Anyone with a little curiosity, imagination and modest social skills can enjoy a cruise on Patricia as she carries out her duties, especially if you enjoy the novelty of not being sure where you will start or finish, or the very real possibility of being diverted in an emergency, even for several extra days. Her officers and crew are not just any old merchant seamen: they are Trinity House as one of them put it, and he was the third generation of his family in the service. The Duke of Edinburgh is Master of the Elder Brethren, as the board of governors is called, and, now that there is no royal yacht, he often stays on board Patricia, occasionally joined by the Queen, during Cowes Week and other official events. Apparently he loves it, and the crew evidently reveres him. Ashamedly I have to tell you that I, a mere hack, slept in his stateroom, nothing flash, but smartly decorated in navy blue.
So, what did we do all day? Not a lot, is the answer, but that was part of the charm. We calmed down. Life slowed to a snail's pace, where a turn round the deck (17 circuits equal a mile; I walked quite a few miles) or a call from the steward to assemble for lunch became a positive highlight. Mealtimes were the punctuation marks: breakfast, elevenses, lunch, afternoon tea, drinks and dinner. Imagine, then, our sense of excitement when, hard hats in place, we stood on the foredeck as Patricia manoeuvred alongside F1, a light buoy in mid-Channel, almost as nimbly as a dinghy.
Suddenly there was action, even a sense of impending danger. Agile men climbed down rope ladders, jumped aboard the tossing, slippery 20ft-tall buoy, attached hooks and, still clinging to the buoy, were hoisted aboard by the ship's giant crane. The crew then inspected the speeding "live" chain as it payed out across the deck, replaced the light and scraped and cleaned the buoy with a pressure washer, making its bright yellow paint conspicuous once more. They worked swiftly and in unison, masters of their art.
There were other diversions. Patricia has, for a cruise ship, a unique "open-bridge" policy. We could go there at any time to watch Captain Trevor (it was first names all round) and his four-man navigation team plot their way from point to point through some of the most crowded shipping lanes in the world. And we descended to the bowels of the ship and the vast diesel-electric engine room (or rooms), the private pride and joy of the chief engineer and his men. Even I, ignorant of all things mechanical, was fascinated by the tour and how the mass of complex machinery and computers were there simply to ensure the turning of two slim propellers.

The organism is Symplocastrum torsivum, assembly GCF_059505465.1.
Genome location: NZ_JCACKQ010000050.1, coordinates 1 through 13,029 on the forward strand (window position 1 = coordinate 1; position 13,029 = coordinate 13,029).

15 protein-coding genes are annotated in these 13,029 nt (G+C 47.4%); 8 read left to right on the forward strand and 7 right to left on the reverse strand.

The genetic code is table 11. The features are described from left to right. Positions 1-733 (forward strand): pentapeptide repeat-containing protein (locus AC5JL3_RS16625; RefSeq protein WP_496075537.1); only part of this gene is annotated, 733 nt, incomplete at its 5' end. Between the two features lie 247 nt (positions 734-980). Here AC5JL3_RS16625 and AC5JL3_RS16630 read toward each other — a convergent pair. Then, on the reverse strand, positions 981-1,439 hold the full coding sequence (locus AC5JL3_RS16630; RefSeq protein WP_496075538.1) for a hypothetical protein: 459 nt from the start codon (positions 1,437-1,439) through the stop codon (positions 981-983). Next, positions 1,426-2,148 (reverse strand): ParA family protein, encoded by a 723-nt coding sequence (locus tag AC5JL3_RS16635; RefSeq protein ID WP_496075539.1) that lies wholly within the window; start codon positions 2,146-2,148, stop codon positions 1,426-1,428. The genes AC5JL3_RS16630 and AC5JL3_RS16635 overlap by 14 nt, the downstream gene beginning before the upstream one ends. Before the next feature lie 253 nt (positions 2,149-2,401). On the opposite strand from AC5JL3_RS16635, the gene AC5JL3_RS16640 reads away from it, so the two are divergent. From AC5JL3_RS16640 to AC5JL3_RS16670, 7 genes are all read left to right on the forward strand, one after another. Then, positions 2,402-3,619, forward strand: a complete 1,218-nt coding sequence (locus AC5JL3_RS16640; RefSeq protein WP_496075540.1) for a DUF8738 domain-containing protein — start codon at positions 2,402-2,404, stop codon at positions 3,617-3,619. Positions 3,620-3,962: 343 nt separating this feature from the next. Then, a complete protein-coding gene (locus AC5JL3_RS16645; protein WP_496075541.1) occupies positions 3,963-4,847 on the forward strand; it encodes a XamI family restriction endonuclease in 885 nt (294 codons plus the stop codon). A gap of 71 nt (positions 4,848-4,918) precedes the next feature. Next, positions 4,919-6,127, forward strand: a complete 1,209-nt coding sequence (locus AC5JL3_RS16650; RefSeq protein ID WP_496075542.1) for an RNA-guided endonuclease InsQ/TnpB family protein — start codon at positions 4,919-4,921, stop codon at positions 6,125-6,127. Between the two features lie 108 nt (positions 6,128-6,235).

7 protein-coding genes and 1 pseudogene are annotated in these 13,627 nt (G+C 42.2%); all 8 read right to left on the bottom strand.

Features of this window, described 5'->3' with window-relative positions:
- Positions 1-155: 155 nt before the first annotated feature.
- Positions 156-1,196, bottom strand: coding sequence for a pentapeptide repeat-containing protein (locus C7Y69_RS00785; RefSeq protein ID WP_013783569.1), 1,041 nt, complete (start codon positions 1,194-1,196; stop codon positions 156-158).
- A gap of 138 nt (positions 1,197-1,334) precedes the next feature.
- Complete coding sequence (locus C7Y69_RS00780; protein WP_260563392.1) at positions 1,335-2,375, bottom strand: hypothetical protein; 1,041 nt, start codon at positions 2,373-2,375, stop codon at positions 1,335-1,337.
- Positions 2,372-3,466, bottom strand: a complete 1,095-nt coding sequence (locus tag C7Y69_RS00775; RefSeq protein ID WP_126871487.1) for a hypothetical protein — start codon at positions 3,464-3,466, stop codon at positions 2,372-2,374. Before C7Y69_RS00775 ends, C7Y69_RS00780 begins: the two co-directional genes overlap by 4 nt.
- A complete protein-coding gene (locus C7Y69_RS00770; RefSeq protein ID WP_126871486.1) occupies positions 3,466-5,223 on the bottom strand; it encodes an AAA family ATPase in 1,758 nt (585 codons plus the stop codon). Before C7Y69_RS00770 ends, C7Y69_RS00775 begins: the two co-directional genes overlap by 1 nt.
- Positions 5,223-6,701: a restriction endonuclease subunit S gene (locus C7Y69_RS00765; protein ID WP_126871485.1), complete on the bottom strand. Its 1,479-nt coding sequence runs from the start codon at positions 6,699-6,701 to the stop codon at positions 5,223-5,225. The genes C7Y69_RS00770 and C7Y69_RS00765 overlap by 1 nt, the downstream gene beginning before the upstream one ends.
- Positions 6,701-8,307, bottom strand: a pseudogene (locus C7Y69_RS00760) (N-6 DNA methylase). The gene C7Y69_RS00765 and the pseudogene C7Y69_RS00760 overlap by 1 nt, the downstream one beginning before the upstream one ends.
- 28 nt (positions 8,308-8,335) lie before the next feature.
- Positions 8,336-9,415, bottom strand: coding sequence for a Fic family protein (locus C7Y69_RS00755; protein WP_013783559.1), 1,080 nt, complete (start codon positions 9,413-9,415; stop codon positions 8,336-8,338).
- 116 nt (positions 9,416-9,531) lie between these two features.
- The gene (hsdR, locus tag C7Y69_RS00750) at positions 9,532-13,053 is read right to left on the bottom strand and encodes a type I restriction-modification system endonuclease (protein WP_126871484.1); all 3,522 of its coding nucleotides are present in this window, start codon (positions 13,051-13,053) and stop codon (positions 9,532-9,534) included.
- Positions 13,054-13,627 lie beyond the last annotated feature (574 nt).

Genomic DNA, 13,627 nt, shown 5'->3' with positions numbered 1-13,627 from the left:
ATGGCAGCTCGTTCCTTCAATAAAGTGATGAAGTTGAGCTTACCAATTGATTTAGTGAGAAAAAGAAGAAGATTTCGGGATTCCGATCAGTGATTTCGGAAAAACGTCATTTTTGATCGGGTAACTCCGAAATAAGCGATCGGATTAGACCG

The world of Patricia is a private, parallel one, refreshingly, movingly, removed from standardised, modern, over-regulated Britain. If you enjoy cruising, in fair weather or foul, and meeting new people (you won't find many under 60) and you want to be part of a working ship, rather than on board a cruise liner, then she is for you. But hurry: these are her last few years of active service and her replacement is unlikely to take paying guests. Coast guard THV Patricia, below, pulls alongside a buoy in the English Channel. The Trinity House ship is charged with keeping the lighthouses, light vessels and buoys round England, Wales and the Channel Islands in good working order
Strand Travel (020 7766 8220; www.strandtravel.co.uk) offers seven nights aboard THV Patricia, inclusive of all meals, but exclusive of alcoholic beverages, from £2,450 for two people sharing an executive cabin, £2,625 for a luxury cabin and £2,800 for a stateroom. Single occupancy costs from £1,400 to £2,100. For further information you can directly contact Trinity House (01255 245000; www.trinityhouse.co.uk).